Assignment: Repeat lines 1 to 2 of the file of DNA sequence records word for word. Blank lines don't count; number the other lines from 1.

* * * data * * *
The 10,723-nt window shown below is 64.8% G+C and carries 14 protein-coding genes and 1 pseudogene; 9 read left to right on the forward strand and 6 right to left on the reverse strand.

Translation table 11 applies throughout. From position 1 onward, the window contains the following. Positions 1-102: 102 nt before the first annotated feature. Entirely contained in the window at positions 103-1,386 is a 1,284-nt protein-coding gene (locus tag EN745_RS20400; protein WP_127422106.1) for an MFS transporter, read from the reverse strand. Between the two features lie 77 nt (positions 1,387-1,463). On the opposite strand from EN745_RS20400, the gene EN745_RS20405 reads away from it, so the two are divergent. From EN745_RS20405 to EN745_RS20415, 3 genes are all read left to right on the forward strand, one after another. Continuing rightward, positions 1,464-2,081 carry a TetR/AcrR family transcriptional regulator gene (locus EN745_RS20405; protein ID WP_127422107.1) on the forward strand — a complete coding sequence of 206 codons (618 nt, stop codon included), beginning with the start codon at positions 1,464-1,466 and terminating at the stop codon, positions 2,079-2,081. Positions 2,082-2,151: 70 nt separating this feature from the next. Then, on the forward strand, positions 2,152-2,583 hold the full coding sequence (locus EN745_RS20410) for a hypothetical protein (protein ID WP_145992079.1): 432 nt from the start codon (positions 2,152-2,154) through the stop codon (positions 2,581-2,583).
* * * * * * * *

The 10,723-nt window shown below is 64.8% G+C and carries 14 protein-coding genes and 1 pseudogene; 9 read left to right on the forward strand and 6 right to left on the reverse strand.

Translation table 11 applies throughout. From position 1 onward, the window contains the following. Positions 1-102: 102 nt before the first annotated feature. Entirely contained in the window at positions 103-1,386 is a 1,284-nt protein-coding gene (locus tag EN745_RS20400; protein WP_127422106.1) for an MFS transporter, read from the reverse strand. Between the two features lie 77 nt (positions 1,387-1,463). On the opposite strand from EN745_RS20400, the gene EN745_RS20405 reads away from it, so the two are divergent. From EN745_RS20405 to EN745_RS20415, 3 genes are all read left to right on the forward strand, one after another. Continuing rightward, positions 1,464-2,081 carry a TetR/AcrR family transcriptional regulator gene (locus EN745_RS20405; protein ID WP_127422107.1) on the forward strand — a complete coding sequence of 206 codons (618 nt, stop codon included), beginning with the start codon at positions 1,464-1,466 and terminating at the stop codon, positions 2,079-2,081. Positions 2,082-2,151: 70 nt separating this feature from the next. Then, on the forward strand, positions 2,152-2,583 hold the full coding sequence (locus EN745_RS20410) for a hypothetical protein (protein ID WP_145992079.1): 432 nt from the start codon (positions 2,152-2,154) through the stop codon (positions 2,581-2,583).